Friday, March 24, 2017

Maryland Court of Special Appeals Upholds Decision Holding Prince George's County Liable for the Actions of an Off-Duty Police Officer

Prince George’s County v. Morales, 230 Md. App. 699, 149 A.3d 741 (2016)

In October 2010, the Omega Psi Phi fraternity at the University of Maryland at College Park held a Halloween party at an off-campus house. As with so many Halloween parties unfortunately, it ended with a physical altercation and a lawsuit.

The fraternity hired Prince George’s County Police Officer Dominique Richardson to provide security at the party. Officer Richardson was assigned to “light duty” at the time due to his recent knee surgery, thus he violated a policy that prevented officers on light duty from performing extra work. An altercation occurred at the Halloween Party in which Officer Richardson admitted that he punched and restrained the aggressive Plaintiff and party-goer Steven Morales.

Plaintiff filed a civil suit against Officer Richardson and Prince George’s County alleging battery, excessive force and vicarious liability. The jury found that the County was liable for the actions Officer Richardson under the theory of respondeat superior, and awarded the Plaintiff $121,141.

The Maryland Court of Special Appeals affirmed the judgment against the County despite the County’s argument on appeal that Officer Richardson was acting outside of the scope of his employment due to his light duty restrictions. The Court disagreed with the County, and based its opinion on Prince George’s County’s “Extra-Duty Policy,” which permits an off-duty officer to take police action when circumstances warrant.  The Court stated that the crowd at the party became “agitated” and Morales became “aggressive,” which permits a police officer to intervene under the “Extra-Duty Policy.” The Court also noted that Officer Richardson was wearing his PGPD badge next to a marked a police cruiser, making Officer Richardson identifiable as a police officer. Evidently, the Court was not concerned with the fact that any other party-goer could have been dressed as a police officer on the night of a Halloween party.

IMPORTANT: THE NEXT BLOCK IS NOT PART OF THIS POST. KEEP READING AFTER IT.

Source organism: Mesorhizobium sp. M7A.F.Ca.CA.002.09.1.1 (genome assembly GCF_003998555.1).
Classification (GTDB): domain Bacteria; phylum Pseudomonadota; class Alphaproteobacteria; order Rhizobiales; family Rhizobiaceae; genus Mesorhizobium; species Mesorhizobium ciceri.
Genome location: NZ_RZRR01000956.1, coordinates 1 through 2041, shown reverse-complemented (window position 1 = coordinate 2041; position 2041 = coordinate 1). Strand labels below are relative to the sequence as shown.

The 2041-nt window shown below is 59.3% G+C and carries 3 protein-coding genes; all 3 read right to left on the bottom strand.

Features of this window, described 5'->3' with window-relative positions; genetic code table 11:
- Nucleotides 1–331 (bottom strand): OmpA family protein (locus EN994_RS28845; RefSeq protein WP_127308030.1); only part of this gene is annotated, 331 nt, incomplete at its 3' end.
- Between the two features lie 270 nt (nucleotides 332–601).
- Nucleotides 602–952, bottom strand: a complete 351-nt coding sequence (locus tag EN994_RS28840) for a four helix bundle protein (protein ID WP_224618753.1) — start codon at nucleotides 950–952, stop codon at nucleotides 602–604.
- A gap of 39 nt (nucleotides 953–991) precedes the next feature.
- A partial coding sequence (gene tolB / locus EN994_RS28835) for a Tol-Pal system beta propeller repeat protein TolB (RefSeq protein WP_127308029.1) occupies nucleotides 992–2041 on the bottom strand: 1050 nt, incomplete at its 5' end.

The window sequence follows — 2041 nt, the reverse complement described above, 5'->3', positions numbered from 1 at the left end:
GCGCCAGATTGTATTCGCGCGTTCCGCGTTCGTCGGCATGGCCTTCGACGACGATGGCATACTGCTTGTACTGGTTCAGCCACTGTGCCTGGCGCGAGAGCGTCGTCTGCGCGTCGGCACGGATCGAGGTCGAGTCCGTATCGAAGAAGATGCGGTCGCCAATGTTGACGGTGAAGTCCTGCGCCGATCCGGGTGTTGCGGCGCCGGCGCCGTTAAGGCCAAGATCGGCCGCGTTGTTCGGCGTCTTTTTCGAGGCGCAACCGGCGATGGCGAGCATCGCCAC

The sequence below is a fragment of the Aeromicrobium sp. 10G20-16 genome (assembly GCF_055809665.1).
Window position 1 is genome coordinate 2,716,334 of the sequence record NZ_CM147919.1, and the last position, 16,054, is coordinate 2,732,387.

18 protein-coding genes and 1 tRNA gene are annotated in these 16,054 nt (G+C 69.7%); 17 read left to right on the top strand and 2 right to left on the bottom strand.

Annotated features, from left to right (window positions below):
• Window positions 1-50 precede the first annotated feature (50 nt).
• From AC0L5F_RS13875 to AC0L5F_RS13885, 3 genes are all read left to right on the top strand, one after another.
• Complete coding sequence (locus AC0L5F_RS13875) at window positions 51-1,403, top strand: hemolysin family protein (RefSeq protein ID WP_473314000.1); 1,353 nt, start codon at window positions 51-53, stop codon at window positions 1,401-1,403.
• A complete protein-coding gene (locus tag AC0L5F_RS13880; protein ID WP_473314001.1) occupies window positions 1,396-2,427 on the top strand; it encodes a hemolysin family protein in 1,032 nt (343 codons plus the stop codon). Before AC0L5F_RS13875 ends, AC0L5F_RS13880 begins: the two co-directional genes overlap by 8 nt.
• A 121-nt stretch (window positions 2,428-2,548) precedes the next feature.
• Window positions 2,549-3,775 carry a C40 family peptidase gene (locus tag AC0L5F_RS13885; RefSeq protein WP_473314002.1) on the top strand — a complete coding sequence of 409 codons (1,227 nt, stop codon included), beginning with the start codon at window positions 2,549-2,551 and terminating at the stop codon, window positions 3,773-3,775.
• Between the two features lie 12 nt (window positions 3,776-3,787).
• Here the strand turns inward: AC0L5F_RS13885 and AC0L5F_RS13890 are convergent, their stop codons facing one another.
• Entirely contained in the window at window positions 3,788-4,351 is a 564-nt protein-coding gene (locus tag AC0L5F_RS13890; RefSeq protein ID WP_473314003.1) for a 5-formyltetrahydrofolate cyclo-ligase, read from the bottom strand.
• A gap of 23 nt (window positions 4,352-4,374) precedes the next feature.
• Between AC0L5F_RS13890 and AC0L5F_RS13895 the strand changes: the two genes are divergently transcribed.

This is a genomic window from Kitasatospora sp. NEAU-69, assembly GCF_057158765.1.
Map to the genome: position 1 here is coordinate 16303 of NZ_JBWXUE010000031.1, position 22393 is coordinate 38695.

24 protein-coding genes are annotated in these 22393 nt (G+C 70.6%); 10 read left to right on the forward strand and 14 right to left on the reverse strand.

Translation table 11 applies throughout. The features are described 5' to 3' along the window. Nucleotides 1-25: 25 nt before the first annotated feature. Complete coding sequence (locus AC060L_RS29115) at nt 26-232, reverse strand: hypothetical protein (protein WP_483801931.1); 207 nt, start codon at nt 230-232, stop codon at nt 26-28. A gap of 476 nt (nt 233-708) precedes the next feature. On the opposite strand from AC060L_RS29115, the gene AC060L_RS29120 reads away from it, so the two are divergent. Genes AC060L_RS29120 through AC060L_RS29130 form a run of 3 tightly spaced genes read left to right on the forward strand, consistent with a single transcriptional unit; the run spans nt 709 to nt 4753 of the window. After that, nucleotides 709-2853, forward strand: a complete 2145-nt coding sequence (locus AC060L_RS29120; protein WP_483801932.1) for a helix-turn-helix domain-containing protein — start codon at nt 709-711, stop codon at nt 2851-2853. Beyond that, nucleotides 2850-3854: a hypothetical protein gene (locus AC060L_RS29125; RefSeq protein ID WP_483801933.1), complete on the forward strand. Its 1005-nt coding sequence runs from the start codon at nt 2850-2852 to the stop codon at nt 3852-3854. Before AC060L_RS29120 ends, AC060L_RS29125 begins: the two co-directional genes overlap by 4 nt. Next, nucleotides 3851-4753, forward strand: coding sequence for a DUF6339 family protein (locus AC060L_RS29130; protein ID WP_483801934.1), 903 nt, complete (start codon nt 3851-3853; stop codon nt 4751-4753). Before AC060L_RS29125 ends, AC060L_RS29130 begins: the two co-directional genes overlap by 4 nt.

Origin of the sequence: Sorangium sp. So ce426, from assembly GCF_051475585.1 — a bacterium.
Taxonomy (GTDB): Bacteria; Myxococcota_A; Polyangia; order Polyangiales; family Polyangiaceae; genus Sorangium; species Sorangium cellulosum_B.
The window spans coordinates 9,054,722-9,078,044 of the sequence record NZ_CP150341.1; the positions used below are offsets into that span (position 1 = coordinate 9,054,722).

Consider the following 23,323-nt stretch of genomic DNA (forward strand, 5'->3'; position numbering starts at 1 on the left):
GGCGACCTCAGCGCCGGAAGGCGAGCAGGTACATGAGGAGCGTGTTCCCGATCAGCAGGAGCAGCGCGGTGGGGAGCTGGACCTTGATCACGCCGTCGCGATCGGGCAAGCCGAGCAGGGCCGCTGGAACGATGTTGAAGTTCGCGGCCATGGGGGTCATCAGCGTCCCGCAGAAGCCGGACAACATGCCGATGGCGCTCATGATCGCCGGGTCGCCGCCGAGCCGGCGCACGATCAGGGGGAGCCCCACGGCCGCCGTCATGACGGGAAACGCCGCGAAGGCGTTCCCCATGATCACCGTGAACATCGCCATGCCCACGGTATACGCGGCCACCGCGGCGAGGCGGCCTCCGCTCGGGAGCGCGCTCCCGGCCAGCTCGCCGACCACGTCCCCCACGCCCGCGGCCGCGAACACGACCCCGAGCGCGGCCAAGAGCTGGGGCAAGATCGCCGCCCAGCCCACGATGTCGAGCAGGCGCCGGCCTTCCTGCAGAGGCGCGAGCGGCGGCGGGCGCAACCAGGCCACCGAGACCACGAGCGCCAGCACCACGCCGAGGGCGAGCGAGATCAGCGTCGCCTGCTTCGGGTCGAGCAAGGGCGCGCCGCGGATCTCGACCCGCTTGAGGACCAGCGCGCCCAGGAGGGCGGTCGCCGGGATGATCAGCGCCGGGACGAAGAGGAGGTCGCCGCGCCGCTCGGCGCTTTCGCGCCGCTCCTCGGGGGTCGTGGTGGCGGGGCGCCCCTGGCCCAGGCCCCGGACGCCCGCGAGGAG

The Court found that the “Extra-Duty Policy” coupled specifically with Plaintiff’s aggression, created sufficient evidence for a jury to find that Officer Richardson was operating within the scope of his duties as the circumstances warranted police action. Thus, the County was found vicariously liable for the actions of Officer Richardson and the judgment was affirmed in favor of the Plaintiff. 

Friday, March 3, 2017

RSRM Welcomes Two New Associates

Rollins, Smalkin, Richards & Mackie, LLC is pleased to announce the addition of two new associates to our team.

Brennan Walter is a 2012 graduate of the University of Baltimore School of Law, and a 2009 graduate of Hampden-Sydney College.  While in law school, Mr. Walter was the Vice Justice of his school’s Phi Alpha Delta chapter.  He also spent time clerking for the Baltimore City State’s Attorney’s Office and he served as a Rule 16 Assistant State’s Attorney in Harford County.

Before joining RSRM, Mr. Walter was a trial attorney for a general litigation firm, and he had the opportunity to try a number of District and Circuit Court cases involving both criminal and civil issues.  Mr. Walter's areas of focus include insurance defense and premises liability, and he has experience both defending and prosecuting personal injury claims throughout the State of Maryland.     

Tara McDowell graduated from the University of Baltimore in 2005.  She attended the University of New Mexico for her undergraduate education before obtaining a master's degree in Sociology from the University of Toledo in 2002.  

Ms. McDowell is an experienced litigator and trial attorney.  Prior to joining RSRM, she spent ten years working as in-house counsel for two national insurance carriers where she had the opportunity to gain significant courtroom experience.  Her areas of focus are insurance defense, insurance coverage matters, personal injury, and premises liability.